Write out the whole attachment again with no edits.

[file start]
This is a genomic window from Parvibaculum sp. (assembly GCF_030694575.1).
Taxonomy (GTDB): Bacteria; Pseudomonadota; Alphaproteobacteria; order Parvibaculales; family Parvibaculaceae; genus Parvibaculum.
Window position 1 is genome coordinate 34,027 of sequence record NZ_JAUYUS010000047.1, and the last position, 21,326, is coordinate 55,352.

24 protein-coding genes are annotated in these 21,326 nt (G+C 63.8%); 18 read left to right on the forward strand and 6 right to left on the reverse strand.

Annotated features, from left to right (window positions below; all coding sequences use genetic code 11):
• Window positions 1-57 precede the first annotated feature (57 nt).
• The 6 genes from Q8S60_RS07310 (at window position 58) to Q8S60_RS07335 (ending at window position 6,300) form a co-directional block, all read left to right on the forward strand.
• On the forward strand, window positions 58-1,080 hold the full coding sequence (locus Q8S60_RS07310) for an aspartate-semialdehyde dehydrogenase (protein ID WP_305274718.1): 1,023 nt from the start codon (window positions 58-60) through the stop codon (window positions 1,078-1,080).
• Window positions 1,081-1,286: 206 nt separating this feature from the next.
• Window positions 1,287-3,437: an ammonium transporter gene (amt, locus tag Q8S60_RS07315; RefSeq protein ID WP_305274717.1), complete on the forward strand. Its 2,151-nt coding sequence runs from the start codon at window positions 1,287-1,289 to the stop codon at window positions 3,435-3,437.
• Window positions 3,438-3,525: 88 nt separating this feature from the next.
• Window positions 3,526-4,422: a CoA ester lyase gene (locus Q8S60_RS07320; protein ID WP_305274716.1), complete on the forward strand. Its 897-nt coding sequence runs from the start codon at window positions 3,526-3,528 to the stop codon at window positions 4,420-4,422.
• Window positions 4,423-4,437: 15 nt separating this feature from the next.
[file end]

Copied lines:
This is a genomic window from Parvibaculum sp. (assembly GCF_030694575.1).
Taxonomy (GTDB): Bacteria; Pseudomonadota; Alphaproteobacteria; order Parvibaculales; family Parvibaculaceae; genus Parvibaculum.
Window position 1 is genome coordinate 34,027 of sequence record NZ_JAUYUS010000047.1, and the last position, 21,326, is coordinate 55,352.

24 protein-coding genes are annotated in these 21,326 nt (G+C 63.8%); 18 read left to right on the forward strand and 6 right to left on the reverse strand.

Annotated features, from left to right (window positions below; all coding sequences use genetic code 11):
• Window positions 1-57 precede the first annotated feature (57 nt).
• The 6 genes from Q8S60_RS07310 (at window position 58) to Q8S60_RS07335 (ending at window position 6,300) form a co-directional block, all read left to right on the forward strand.
• On the forward strand, window positions 58-1,080 hold the full coding sequence (locus Q8S60_RS07310) for an aspartate-semialdehyde dehydrogenase (protein ID WP_305274718.1): 1,023 nt from the start codon (window positions 58-60) through the stop codon (window positions 1,078-1,080).
• Window positions 1,081-1,286: 206 nt separating this feature from the next.
• Window positions 1,287-3,437: an ammonium transporter gene (amt, locus tag Q8S60_RS07315; RefSeq protein ID WP_305274717.1), complete on the forward strand. Its 2,151-nt coding sequence runs from the start codon at window positions 1,287-1,289 to the stop codon at window positions 3,435-3,437.
• Window positions 3,438-3,525: 88 nt separating this feature from the next.
• Window positions 3,526-4,422: a CoA ester lyase gene (locus Q8S60_RS07320; protein ID WP_305274716.1), complete on the forward strand. Its 897-nt coding sequence runs from the start codon at window positions 3,526-3,528 to the stop codon at window positions 4,420-4,422.
• Window positions 4,423-4,437: 15 nt separating this feature from the next.